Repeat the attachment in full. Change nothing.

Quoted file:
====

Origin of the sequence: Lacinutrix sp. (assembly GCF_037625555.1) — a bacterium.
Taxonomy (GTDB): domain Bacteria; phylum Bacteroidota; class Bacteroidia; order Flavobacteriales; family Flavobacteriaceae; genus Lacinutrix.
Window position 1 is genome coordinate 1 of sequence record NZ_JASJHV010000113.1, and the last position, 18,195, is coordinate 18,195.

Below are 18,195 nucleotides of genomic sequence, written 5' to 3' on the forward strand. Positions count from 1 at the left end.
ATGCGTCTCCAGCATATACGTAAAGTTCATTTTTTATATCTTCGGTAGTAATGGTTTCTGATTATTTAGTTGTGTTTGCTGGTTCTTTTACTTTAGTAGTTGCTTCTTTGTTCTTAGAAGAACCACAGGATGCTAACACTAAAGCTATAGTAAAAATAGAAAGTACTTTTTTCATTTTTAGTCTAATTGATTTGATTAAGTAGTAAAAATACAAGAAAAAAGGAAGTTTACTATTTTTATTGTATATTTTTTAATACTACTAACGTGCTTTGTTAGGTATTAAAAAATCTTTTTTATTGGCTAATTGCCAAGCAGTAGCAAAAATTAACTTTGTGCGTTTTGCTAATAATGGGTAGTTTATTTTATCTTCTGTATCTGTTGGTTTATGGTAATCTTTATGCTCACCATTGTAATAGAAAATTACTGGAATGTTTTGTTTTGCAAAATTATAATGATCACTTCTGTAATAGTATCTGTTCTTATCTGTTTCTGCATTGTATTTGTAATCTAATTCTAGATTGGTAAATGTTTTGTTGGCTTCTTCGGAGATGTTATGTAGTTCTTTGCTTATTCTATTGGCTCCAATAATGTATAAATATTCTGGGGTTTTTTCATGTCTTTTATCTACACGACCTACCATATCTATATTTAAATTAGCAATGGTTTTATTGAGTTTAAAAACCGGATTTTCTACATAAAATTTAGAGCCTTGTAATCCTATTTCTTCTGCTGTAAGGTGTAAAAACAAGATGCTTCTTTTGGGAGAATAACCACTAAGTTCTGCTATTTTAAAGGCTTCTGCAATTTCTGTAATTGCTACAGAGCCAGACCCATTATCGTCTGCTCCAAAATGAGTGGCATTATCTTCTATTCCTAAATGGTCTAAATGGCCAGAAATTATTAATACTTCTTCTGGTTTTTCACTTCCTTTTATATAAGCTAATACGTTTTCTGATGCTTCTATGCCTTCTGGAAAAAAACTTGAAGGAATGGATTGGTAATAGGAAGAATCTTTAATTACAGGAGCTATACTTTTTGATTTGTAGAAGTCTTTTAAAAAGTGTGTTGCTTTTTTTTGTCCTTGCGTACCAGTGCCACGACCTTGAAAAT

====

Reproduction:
Origin of the sequence: Lacinutrix sp. (assembly GCF_037625555.1) — a bacterium.
Taxonomy (GTDB): domain Bacteria; phylum Bacteroidota; class Bacteroidia; order Flavobacteriales; family Flavobacteriaceae; genus Lacinutrix.
Window position 1 is genome coordinate 1 of sequence record NZ_JASJHV010000113.1, and the last position, 18,195, is coordinate 18,195.

Below are 18,195 nucleotides of genomic sequence, written 5' to 3' on the forward strand. Positions count from 1 at the left end.
ATGCGTCTCCAGCATATACGTAAAGTTCATTTTTTATATCTTCGGTAGTAATGGTTTCTGATTATTTAGTTGTGTTTGCTGGTTCTTTTACTTTAGTAGTTGCTTCTTTGTTCTTAGAAGAACCACAGGATGCTAACACTAAAGCTATAGTAAAAATAGAAAGTACTTTTTTCATTTTTAGTCTAATTGATTTGATTAAGTAGTAAAAATACAAGAAAAAAGGAAGTTTACTATTTTTATTGTATATTTTTTAATACTACTAACGTGCTTTGTTAGGTATTAAAAAATCTTTTTTATTGGCTAATTGCCAAGCAGTAGCAAAAATTAACTTTGTGCGTTTTGCTAATAATGGGTAGTTTATTTTATCTTCTGTATCTGTTGGTTTATGGTAATCTTTATGCTCACCATTGTAATAGAAAATTACTGGAATGTTTTGTTTTGCAAAATTATAATGATCACTTCTGTAATAGTATCTGTTCTTATCTGTTTCTGCATTGTATTTGTAATCTAATTCTAGATTGGTAAATGTTTTGTTGGCTTCTTCGGAGATGTTATGTAGTTCTTTGCTTATTCTATTGGCTCCAATAATGTATAAATATTCTGGGGTTTTTTCATGTCTTTTATCTACACGACCTACCATATCTATATTTAAATTAGCAATGGTTTTATTGAGTTTAAAAACCGGATTTTCTACATAAAATTTAGAGCCTTGTAATCCTATTTCTTCTGCTGTAAGGTGTAAAAACAAGATGCTTCTTTTGGGAGAATAACCACTAAGTTCTGCTATTTTAAAGGCTTCTGCAATTTCTGTAATTGCTACAGAGCCAGACCCATTATCGTCTGCTCCAAAATGAGTGGCATTATCTTCTATTCCTAAATGGTCTAAATGGCCAGAAATTATTAATACTTCTTCTGGTTTTTCACTTCCTTTTATATAAGCTAATACGTTTTCTGATGCTTCTATGCCTTCTGGAAAAAAACTTGAAGGAATGGATTGGTAATAGGAAGAATCTTTAATTACAGGAGCTATACTTTTTGATTTGTAGAAGTCTTTTAAAAAGTGTGTTGCTTTTTTTTGTCCTTGCGTACCAGTGCCACGACCTTGAAAAT